Because wind-turbine components are so large, transporting them over long distances—over land or sea—usually proves too expensive, says TPI’s Lockard.
He estimates transportation costs at about $14 per mile, once the required longer trailers, escorts and special permits are factored in.
That makes the ideal location for a blade factory about 500-to-800 miles from significant wind farm development, he says, and that’s welcome news for the manufacturing sectors in the coastal Northeast, which have been hammered by the recession.
“States in Northeast are working very hard so they can compete for the main prize, which is the manufacturing and supply-chain jobs” says Rob Gramlich, senior vice president of public with the American Wind Energy Association , AWEA, the wind sector’s main trade group.
Some jurisdictions, like Nova Scotia on Canada’s east coast, are already looking to renewable energy to replace tax revenue from a slowing offshore oil and gas sector.
The province began natural gas production in 1999, but competition with cheaper shale gas and lackluster economic growth in its key US markets have shrunk Nova Scotia’s fossil fuel industry, which has brought $1.5 billion to provincial government coffers to date.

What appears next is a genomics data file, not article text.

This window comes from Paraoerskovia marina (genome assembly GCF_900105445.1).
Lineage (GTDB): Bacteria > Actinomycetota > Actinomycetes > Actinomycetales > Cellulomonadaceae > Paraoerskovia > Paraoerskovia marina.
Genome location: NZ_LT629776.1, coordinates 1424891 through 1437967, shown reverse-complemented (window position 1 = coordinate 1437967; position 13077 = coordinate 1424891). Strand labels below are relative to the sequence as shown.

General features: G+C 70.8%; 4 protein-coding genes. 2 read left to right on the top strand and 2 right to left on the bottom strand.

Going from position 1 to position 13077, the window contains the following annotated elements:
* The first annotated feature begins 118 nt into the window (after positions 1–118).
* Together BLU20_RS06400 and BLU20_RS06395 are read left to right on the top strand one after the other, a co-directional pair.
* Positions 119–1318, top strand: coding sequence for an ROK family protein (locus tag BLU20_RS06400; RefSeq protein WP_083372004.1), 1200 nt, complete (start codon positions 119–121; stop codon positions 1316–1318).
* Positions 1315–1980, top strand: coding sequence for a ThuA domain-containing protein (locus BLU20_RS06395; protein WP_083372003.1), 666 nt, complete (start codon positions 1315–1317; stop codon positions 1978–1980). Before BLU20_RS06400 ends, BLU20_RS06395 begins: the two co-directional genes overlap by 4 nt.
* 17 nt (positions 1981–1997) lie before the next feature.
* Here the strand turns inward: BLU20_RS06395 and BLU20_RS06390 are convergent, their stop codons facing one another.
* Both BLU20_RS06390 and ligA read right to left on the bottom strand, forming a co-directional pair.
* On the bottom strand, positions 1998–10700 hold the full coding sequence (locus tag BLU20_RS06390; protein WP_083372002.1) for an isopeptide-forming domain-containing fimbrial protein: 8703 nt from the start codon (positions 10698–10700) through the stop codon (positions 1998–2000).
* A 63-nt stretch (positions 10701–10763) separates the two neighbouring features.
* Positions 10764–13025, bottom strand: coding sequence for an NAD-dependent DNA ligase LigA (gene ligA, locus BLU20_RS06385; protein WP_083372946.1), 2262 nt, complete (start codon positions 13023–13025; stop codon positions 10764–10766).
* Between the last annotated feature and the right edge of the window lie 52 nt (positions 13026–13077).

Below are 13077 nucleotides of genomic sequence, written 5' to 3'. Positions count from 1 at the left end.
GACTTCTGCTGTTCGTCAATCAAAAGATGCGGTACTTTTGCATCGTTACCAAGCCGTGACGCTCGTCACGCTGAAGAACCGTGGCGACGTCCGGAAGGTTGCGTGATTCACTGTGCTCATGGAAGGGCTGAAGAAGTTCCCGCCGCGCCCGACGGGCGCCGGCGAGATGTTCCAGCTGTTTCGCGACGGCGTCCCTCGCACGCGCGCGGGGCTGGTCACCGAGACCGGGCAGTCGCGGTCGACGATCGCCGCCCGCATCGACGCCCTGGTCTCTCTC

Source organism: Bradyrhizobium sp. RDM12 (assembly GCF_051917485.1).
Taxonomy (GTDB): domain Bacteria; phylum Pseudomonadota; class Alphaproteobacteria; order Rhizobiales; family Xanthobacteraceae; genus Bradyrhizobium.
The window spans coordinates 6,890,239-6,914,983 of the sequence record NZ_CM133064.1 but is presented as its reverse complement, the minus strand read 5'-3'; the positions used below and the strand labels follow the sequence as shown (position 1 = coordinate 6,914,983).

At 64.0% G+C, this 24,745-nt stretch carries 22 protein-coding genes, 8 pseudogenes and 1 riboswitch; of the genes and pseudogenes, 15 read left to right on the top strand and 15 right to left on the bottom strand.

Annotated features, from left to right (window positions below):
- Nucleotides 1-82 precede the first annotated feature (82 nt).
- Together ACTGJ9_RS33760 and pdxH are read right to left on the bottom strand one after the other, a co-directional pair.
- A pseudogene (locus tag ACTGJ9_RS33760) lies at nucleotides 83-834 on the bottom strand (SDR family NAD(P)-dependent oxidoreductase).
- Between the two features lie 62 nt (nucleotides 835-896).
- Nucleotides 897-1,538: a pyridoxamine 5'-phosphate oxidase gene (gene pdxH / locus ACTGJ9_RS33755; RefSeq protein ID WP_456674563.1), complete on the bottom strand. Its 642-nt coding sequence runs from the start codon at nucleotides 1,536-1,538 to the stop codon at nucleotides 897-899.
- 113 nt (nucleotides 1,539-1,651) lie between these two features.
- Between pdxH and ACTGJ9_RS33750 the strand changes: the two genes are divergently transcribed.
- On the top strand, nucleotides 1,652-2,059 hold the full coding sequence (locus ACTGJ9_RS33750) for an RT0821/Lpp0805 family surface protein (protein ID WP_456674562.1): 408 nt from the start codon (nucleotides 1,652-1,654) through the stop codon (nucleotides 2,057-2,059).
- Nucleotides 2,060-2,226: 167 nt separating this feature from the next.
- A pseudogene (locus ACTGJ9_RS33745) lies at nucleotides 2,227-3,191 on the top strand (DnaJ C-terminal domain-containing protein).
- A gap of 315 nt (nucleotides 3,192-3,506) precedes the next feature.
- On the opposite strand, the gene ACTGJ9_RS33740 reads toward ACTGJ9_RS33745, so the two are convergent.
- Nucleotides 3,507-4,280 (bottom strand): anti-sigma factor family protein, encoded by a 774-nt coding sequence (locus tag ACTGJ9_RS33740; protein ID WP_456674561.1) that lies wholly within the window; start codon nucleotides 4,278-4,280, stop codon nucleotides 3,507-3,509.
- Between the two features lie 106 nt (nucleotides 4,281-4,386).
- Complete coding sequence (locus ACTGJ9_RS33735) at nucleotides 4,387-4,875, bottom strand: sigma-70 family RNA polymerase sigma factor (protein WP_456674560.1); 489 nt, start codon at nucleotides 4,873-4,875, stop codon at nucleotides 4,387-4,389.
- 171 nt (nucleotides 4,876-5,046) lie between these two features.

But some analysts see parallels between the early days of fossil fuel exploration and renewable energy development.
“While the value of the renewable energy industry (In Nova Scotia) has yet to rival that of oil and gas by a large margin, you can already see that its job creation will soon match it and likely surpass it,” agrees Fred Bergman, a senior policy analyst with the Atlantic Provinces Economic Council, APEC, a regional think-tank.
He points out that renewable energy has received significantly less government funding to date than the province’s oil and gas sector has since oil & gas resources were discovered offshore in 1979.